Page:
Michigan’s defense has been on fire early in 2021; part of that is due to the fantastic play of Daxton Hill. Daxton Hill is an intriguing safety coming out in this year’s NFL draft. For one, he may be the most athletic safety we have seen in a draft class for a while. He logged a 4.3 40-yard dash and a 43 inch vertical during his recruiting camps. Additionally, he has proven he is highly versatile. Under Don Brown’s new defensive scheme, he has lined up at free safety, strong safety, nickel, and the will linebacker. Many scouts have already regarded him as an early-round pick with tons of potential. However, Hill still needs to work on some areas of his game. You can see other scouting reports by the Sports Wave here.
Weight: 192 lbs
To completely understand Daxton Hill’s ability to play in the game, we need to understand his strengths and weaknesses. As mentioned previously, Hill’s biggest strength is his athleticism. From sideline to sideline, he plays at 100%. His explosiveness is unparalleled among college safeties as he can make the most brutal pursuit tackles and quickest decisions on balls in the air. Furthermore, his swift, athletic burst allows him to produce exceptional tackles one-on-one. In coverage, his fluid and smooth athletic length create no separation for opposing receivers. Simply put, it is tough to find another safety with the versatility and athleticism that Daxton Hill possesses.
Despite Daxton Hill’s athletic ability, he still has areas to improve to become an elite safety. Firstly, he needs to improve his ability to read the quarterback. Unfortunately, he can be indecisive in coverage, leading to missed opportunities. Furthermore, he needs to improve his spacing within a zone coverage. Too often, he will completely lose track of receivers from a lack of recognition. Moreover, he needs to have better recognition during misdirection plays. Hill has a bad habit of getting baited into bad situations. However, that was early in his career and has improved much since his freshman and sophomore seasons. Overall, to truly prove his worth as an early-round prospect, Hill needs to refine his mental ability to recognize and read offenses more intuitively.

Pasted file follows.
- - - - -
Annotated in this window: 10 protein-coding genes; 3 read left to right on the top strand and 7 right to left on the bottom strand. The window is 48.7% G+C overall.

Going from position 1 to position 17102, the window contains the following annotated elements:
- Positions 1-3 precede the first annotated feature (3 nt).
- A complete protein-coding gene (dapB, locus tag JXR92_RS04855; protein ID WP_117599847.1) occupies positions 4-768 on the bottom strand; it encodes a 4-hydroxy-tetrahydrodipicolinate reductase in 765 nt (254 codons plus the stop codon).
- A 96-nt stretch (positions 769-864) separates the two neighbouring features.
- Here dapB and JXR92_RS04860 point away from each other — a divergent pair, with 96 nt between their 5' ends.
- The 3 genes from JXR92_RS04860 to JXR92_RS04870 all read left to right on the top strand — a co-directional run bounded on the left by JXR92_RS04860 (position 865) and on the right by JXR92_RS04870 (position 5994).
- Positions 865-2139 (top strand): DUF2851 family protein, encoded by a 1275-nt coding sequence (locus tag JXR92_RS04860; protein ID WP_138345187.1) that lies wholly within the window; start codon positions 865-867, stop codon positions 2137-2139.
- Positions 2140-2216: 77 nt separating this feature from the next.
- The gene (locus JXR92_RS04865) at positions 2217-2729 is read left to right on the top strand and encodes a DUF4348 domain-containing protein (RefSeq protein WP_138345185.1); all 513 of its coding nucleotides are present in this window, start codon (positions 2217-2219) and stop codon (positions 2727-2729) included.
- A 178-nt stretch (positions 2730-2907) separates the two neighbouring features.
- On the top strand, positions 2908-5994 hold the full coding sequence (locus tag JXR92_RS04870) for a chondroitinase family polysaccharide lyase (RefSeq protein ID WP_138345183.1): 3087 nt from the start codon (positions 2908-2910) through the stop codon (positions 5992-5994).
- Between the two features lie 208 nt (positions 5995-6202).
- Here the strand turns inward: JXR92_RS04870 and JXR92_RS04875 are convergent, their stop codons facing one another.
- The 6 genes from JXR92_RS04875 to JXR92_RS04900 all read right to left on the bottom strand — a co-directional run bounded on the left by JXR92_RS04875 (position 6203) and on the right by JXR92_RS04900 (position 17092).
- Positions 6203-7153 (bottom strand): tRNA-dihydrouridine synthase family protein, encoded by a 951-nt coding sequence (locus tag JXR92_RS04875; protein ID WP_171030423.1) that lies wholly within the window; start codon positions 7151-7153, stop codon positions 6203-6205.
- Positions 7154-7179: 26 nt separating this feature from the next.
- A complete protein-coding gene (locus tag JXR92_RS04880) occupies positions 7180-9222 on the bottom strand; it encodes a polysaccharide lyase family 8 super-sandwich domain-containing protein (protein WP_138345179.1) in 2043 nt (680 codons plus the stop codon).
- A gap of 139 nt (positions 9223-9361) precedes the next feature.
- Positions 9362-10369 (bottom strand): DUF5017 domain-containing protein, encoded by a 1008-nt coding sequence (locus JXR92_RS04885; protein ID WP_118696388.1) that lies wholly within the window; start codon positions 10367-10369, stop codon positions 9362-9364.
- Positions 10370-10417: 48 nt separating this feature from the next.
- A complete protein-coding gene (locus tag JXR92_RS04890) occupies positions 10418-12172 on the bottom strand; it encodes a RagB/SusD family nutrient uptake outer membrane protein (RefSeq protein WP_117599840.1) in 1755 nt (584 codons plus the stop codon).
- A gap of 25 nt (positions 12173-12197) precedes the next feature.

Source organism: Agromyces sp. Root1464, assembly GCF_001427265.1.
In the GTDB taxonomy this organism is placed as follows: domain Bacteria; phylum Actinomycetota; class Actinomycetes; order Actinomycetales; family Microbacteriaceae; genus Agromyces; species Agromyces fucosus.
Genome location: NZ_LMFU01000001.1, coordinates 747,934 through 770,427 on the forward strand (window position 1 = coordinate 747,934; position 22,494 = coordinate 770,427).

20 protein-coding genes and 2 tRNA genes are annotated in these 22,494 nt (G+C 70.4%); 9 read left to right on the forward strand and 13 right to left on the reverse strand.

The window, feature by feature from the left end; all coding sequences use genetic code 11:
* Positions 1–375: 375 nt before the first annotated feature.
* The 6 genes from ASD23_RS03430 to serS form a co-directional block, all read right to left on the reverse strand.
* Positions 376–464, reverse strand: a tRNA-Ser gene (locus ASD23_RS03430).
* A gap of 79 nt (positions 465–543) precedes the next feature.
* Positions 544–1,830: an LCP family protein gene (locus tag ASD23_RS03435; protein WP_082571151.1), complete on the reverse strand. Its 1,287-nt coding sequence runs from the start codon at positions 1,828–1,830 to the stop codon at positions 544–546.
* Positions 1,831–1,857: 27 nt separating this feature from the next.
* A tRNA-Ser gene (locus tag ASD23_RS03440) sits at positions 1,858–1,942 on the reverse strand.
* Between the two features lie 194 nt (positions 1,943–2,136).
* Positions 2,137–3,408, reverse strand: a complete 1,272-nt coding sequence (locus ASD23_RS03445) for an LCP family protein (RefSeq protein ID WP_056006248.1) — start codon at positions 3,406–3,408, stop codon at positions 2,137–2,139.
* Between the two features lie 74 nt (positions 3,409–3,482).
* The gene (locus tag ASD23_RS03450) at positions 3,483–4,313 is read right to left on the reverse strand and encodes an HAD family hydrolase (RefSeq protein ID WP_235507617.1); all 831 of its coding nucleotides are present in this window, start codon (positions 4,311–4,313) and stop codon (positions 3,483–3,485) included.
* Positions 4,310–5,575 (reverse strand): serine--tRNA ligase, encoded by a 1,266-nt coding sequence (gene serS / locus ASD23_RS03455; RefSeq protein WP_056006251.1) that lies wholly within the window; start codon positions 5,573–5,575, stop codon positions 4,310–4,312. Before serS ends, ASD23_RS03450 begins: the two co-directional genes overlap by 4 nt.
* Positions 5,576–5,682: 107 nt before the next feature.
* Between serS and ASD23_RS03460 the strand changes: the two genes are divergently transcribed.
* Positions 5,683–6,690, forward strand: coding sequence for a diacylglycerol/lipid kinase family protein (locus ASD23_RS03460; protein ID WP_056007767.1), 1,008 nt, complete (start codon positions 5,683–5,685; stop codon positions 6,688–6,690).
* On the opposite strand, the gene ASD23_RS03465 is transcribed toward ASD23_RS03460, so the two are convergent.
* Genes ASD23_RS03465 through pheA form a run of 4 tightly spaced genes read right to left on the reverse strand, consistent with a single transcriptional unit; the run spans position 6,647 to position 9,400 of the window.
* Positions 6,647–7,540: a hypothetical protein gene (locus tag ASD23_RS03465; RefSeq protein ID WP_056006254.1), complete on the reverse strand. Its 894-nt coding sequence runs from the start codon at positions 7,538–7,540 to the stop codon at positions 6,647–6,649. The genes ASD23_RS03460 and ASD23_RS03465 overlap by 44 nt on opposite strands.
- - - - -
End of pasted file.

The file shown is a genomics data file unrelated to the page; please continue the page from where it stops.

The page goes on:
Film Against Michigan
As mentioned in previous scouting reports, the full-game film does not release until the end of the college season. However, there are still some interesting points to note about Daxton Hill’s game against Rutgers. Due to Rutgers’ natural passion for running the ball, Michigan stacked the box during most plays. Especially in the first half, Michigan left secondary personal in man coverage and on an island. Thus, Hill was inserted as a slot corner for most of the game and still played high. In this play (#30), we can see Hill easily recognize the slant in front of him and breaks on the ball, which forces the QB to throw outside. However, Hill still showed some flaws as well. Here he loses contain as the will linebacker and angles himself terribly, leading to a first down. Despite some bad moments, Hill continued to prove his athletic ability against Rutgers.
Film Against Washington
Daxton Hill continued to prove his value against the quality Washington receivers. Hill leaves no separation between his opposing receiver and trails perfectly from his slot-corner position from the start of the game. However, he shows some of his weaknesses during the next drive. He bites hard on the run-fake in this play, leading to an easy pass in his zone. However, he again proved how fast and athletic he is by quickly coming back and making the tackle. During Washington’s final offensive drive of the third quarter, Hill shows his versatility by blanketing Washington’s best receiver, leading to an incomplete pass on third down. Again, Daxton Hill showed his ability to play man coverage exceptionally well against Washington. Nonetheless, he needs to show he can play just as fantastic in zone coverage.
Daxton Hill shows that he is an athletic specimen with a tremendous amount of burst and footwork. However, his mental game needs to improve. The poor tackling angles, inadequate zone coverage reads, and flawed recognition will not pass in the NFL. However, I fully expect him to improve those areas and become a legitimate starting safety or even a slot cornerback.